1983-1986: Companion, Master, and Immortals
In 1983, a man by the name of Frank Mentzer came along and revised what was now the 3rd edition of the Basic Set (in a red box, with Larry Elmore artwork). He continued on with the Expert Set (a different blue box), and decided level 14 shouldn’t be the end. Three more boxed sets were produced in the years following, comprising the Companion Set (teal box), Master Set (black box), and Immortals Set (gold box), the last of which allowed characters to transcend into lower godhood, beyond level 36.
OSR synonyms: BECMI (collectively), Mentzer BD&D
Retro-Clones: I’m not sure any game specifically emulates all of these boxed sets under one roof, but some emulate “Mentzer” Basic vs previous versions. Basic Fantasy RPG I believe is one such, but it also draws on 3.5 D&D and the d20 mechanic, so it’s a bit of a mashup (but a very popular one at that).
1986-1994: The Outskirts of the OSR
We’re now at the outer limits of the OSR. The bulk of it is based on the above, but there are a few games based on 2nd Edition AD&D (aka 2e), such as Hackmaster. In 1991, the “basic set” was revised again by Troy Denning into the “black box”, but was now called The New Easy-to-Master Dungeons & Dragons Game and extended to 5th level instead of 3rd. Again in 1994, came the “tan box” I described in the intro, edited by Doug Stuart and renamed again to The Classic Dungeons & Dragons Game.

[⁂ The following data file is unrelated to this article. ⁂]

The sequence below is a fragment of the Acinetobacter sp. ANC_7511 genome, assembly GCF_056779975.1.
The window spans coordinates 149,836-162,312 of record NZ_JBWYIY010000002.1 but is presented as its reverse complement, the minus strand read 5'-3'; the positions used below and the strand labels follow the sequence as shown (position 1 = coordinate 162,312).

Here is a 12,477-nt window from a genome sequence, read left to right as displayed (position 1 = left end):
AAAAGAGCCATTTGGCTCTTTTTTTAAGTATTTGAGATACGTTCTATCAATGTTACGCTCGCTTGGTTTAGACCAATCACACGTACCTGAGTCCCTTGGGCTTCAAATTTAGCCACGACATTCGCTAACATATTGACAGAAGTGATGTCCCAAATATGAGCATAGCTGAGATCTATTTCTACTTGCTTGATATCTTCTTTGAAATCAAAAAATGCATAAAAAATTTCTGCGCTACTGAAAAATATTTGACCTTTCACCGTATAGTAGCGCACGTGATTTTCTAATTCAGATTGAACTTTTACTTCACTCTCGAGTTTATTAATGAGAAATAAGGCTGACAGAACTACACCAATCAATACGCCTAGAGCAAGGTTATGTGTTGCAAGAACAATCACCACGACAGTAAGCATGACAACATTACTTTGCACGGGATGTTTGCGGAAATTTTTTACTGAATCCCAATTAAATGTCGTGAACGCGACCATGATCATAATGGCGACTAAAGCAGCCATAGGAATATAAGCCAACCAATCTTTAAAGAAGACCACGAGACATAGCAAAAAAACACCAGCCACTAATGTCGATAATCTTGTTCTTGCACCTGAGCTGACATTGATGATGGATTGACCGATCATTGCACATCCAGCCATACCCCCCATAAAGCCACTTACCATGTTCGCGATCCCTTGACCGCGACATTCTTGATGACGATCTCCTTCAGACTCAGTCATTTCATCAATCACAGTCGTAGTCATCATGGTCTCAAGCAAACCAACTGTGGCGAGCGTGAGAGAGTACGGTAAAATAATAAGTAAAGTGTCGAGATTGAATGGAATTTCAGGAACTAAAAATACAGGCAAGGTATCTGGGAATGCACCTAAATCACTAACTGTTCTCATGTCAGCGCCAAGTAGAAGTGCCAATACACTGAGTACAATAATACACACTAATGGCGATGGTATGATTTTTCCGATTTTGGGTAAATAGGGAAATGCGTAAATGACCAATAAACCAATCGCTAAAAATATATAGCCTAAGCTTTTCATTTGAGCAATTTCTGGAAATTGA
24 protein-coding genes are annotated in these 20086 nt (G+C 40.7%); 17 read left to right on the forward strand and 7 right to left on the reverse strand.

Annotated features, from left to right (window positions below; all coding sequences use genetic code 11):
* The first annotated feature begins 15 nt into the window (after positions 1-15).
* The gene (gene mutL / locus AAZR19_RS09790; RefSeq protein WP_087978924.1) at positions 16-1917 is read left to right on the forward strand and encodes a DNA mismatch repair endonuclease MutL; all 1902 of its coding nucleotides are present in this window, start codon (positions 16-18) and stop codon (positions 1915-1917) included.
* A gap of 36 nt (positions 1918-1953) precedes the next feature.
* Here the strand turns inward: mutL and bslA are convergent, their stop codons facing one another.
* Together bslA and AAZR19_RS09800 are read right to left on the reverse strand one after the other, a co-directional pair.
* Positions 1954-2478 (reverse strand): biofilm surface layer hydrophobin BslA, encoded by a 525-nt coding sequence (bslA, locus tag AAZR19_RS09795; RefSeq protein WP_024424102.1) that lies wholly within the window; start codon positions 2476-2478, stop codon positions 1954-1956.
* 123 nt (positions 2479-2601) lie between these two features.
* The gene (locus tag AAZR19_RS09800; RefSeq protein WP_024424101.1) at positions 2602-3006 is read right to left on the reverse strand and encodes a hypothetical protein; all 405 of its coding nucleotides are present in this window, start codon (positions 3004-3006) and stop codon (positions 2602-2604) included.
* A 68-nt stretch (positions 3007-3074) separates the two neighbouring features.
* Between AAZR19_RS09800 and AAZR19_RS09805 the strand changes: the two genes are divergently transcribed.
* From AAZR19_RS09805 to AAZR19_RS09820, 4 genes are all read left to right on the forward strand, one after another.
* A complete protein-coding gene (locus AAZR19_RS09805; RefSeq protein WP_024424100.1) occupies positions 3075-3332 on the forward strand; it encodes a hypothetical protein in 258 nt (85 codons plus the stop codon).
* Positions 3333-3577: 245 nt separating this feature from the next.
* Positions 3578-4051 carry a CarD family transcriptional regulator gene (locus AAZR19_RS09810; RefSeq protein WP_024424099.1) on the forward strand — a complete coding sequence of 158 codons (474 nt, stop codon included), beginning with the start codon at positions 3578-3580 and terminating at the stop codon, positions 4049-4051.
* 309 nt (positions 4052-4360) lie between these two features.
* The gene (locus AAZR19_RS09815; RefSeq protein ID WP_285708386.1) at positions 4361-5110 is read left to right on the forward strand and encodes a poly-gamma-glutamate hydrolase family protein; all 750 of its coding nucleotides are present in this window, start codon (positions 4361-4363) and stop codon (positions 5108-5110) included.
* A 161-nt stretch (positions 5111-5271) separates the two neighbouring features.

However, one notable exception came about in 1991: The Rules Cyclopedia (aka RC). This was a reference book aimed at existing BD&D players (as opposed to the “black box” aimed at new players) that comprised, essentially, the Basic, Expert, Companion, and Master sets into one volume for characters levels 1 through 36. It’s really a great book (I just bought the print on demand hardcover, myself) and a lot of people are fond of it. If you play many OSR games, you may also find the appendix useful, which contains guidelines for converting from BD&D to AD&D or vice-versa.
OSR synonyms: 2e (AD&D 2nd Edition), RC (Rules Cyclopedia)
Retro-Clones: Hackmaster (2e), Dark Dungeons (RC + Immortals)
2000-Present: The End of AD&D
In 2000, the division of AD&D and D&D ended and 3rd Edition Dungeons & Dragons was released. Unfortunately, much of the role-playing game “fad” had petered out by this time and TSR went under, acquired by Wizards of the Coast. They put out their own revision in 2003, labeled as 3.5 Edition. There are quite a few games based on 3.5e: Microlite20, Castles & Crusades, and the very popular Pathfinder RPG, produced by Paizo. WotC is also responsible for putting out the OGL and SRD not long after.
OSR synonyms: n/a
Retro-Clones: There are very few 4th edition clones and 5th Edition, some would say, is a retro-clone itself (thanks to the popularity of all the above). You can get started in 5e for free, grab the starter set, or jump off the deep end with the DMG, PHB, and MM.
The Brief History of the OSR
There’s one name associated with the OSR you’ll see again and again: Matt Finch. While I couldn’t say he was the creator of the OSR, he played perhaps one of the largest roles in bringing it to popularity. Matt worked on Castles & Crusades (arguably the first retro-clone, circa 2004) and later helped to create OSRIC (2006). He then published the exemplary (and free) A Quick Primer to Old School Gaming (also at Lulu), which I recommend you give a read-through if you’re unfamiliar with the looser, story-driven style of old school games. Soon after, he released his OD&D-based game, Swords & Wizardry — which is still one of the most popular retro-clones in three rule variants: WhiteBox, Core, and Complete — but not before Daniel Proctor could publish his B/X clone, Labyrinth Lord, in 2007.